Better media, printed. Why aren’t there new pro-conservative newspapers trying to compete with the liberal-big gov’t biased money losers of today?

      Changing the idea of gov’t. And the 1776 great idea, shouldn’t be used to stop experimentation with other bold changes (like Tax Loans — the gov’t gives you money today for education, which you repay with taxes plus a surtax) that increase the important free market principle: the user who benefits, pays (or at least pays more than the non-users).

      Libs like to say “There’s no such thing as a free lunch” — but everybody has been to a lunch they didn’t have to pay for. Which counts as free to me.

      Libs need to convince Christians to be more anti-gov’t, while still being supportive of the poor.

    19. Lexington Green Says:

      “… a politician who’s more of a workhorse and less of a aspirational showpony.”

      Show him to me and I’ll vote for him.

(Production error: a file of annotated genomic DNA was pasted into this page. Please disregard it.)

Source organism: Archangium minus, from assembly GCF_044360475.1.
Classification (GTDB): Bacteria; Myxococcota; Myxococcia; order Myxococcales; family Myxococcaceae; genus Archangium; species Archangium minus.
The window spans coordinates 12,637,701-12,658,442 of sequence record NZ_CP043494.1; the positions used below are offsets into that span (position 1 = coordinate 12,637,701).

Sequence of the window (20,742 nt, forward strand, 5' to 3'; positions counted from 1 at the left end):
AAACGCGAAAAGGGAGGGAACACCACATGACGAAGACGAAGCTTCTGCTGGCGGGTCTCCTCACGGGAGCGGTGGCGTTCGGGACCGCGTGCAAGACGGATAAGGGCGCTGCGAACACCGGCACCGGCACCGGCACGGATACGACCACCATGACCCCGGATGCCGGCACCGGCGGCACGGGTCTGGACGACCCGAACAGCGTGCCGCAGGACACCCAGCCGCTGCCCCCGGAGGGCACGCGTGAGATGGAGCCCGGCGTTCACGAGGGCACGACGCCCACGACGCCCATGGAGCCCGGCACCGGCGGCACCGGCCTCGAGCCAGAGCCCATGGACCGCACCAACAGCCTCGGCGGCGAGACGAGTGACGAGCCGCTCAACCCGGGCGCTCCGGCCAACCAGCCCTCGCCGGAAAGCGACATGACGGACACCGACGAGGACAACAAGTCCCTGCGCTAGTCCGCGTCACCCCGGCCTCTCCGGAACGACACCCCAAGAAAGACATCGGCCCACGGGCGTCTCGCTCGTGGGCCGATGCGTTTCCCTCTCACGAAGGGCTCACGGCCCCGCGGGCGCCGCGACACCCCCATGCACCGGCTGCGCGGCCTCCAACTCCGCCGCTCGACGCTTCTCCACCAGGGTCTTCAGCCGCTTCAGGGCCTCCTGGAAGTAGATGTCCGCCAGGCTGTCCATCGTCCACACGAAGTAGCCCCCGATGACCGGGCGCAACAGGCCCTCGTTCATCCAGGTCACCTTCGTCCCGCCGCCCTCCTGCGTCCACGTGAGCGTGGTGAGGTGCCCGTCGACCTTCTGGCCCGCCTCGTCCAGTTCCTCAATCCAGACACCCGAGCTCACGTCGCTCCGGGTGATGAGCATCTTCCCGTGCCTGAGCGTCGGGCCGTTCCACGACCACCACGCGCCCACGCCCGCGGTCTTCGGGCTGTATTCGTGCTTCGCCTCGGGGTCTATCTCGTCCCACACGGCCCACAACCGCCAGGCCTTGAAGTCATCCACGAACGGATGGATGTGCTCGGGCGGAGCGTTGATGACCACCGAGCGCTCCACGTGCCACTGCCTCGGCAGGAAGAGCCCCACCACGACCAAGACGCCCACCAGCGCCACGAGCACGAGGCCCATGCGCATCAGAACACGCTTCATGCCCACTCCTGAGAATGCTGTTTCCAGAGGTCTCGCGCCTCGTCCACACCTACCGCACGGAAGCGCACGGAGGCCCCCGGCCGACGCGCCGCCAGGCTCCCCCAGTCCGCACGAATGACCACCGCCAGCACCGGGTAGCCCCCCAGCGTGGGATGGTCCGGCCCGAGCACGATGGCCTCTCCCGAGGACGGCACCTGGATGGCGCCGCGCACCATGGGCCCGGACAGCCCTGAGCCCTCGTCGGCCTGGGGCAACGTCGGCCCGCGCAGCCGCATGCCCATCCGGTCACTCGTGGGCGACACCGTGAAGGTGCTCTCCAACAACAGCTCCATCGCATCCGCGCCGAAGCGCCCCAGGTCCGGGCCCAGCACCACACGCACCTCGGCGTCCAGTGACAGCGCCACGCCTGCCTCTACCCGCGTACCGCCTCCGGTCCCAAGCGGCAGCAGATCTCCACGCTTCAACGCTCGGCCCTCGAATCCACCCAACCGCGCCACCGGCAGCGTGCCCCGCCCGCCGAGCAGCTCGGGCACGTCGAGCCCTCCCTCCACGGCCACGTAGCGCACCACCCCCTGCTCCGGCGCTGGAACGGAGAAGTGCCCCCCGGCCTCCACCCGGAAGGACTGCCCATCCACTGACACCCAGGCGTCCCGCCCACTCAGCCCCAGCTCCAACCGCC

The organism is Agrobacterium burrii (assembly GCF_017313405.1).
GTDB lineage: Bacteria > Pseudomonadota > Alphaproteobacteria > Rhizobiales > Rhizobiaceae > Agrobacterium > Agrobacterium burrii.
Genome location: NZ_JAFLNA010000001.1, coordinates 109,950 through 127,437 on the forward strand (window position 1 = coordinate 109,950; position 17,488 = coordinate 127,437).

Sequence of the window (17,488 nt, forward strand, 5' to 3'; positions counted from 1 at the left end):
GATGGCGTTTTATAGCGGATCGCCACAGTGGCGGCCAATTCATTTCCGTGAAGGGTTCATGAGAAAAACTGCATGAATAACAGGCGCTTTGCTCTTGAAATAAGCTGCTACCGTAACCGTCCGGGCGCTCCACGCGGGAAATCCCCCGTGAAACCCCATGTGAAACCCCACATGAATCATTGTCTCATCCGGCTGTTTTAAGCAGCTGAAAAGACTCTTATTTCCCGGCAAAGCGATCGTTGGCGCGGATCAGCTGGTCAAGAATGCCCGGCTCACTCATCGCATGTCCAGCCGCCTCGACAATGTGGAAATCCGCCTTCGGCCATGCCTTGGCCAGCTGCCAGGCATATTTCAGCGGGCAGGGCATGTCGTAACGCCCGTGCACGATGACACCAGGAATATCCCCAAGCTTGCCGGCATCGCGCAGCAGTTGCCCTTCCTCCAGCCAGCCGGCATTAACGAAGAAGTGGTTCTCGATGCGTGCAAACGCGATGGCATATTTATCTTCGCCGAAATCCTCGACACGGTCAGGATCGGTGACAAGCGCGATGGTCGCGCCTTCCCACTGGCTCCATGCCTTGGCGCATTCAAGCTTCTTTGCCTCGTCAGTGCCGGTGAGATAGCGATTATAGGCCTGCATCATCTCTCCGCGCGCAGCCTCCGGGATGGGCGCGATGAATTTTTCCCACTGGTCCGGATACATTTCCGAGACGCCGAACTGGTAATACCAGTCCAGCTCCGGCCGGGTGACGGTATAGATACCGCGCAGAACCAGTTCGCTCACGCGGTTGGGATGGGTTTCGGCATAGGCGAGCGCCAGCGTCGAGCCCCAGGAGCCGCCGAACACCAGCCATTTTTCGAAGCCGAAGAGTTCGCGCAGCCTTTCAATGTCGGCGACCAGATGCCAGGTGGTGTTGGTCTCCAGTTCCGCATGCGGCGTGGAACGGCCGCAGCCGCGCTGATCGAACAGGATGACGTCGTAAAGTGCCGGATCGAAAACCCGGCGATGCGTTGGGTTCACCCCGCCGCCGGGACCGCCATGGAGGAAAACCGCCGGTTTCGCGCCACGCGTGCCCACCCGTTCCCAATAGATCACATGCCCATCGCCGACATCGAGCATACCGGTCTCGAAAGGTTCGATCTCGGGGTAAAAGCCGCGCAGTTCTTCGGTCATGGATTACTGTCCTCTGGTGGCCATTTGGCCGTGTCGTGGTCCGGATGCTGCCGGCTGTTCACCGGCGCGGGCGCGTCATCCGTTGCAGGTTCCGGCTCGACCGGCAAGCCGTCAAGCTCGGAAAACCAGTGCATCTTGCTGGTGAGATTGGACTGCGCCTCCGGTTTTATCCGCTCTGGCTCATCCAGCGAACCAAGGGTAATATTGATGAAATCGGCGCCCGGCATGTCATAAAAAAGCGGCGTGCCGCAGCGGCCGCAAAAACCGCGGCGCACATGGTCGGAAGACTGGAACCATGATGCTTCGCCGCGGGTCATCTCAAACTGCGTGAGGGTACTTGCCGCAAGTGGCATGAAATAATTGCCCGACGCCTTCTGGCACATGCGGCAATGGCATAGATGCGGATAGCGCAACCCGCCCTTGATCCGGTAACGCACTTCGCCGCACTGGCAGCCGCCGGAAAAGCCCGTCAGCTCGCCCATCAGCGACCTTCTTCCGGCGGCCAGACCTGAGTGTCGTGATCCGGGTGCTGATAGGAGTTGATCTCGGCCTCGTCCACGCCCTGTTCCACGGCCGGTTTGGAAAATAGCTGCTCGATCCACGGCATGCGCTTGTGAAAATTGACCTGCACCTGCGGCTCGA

20. Peter McCormick Says:

      From “The Decline and Fall of American Conservatism”:

      As the United States advances toward socialism by a series of gradual, halting steps, it is not the liberals or the socialists but rather the conservatives who bear the greatest guilt for dragging America down the road to statism. When they are out of power, conservatives often claim to stand for private property, limited government, and capitalism (thereby serving as a brake against the ambitions of the Left), but when they are in power they have a proven record of hastening our descent into socialism (which is fueled by the mutual desires of the Left). Conservatives may posture as supporters of individual rights, limited government, and capitalism; but, in reality, they are morally opposed to these values, and their history is one of actively betraying them.

    21. Peter McCormick Says:

      And one more:

      Every time Democrats and liberals launch a moral counterattack against the “mean-spiritedness” of even the most modest conservative reforms, Republicans cower, turn, then flee and surrender the moral high ground. When faced with the charge repeated time and again that they represent big business, the rich, and the “greedy”—and that their “cold-hearted” policies hurt poor women, children, and the elderly—Republican resolve collapses.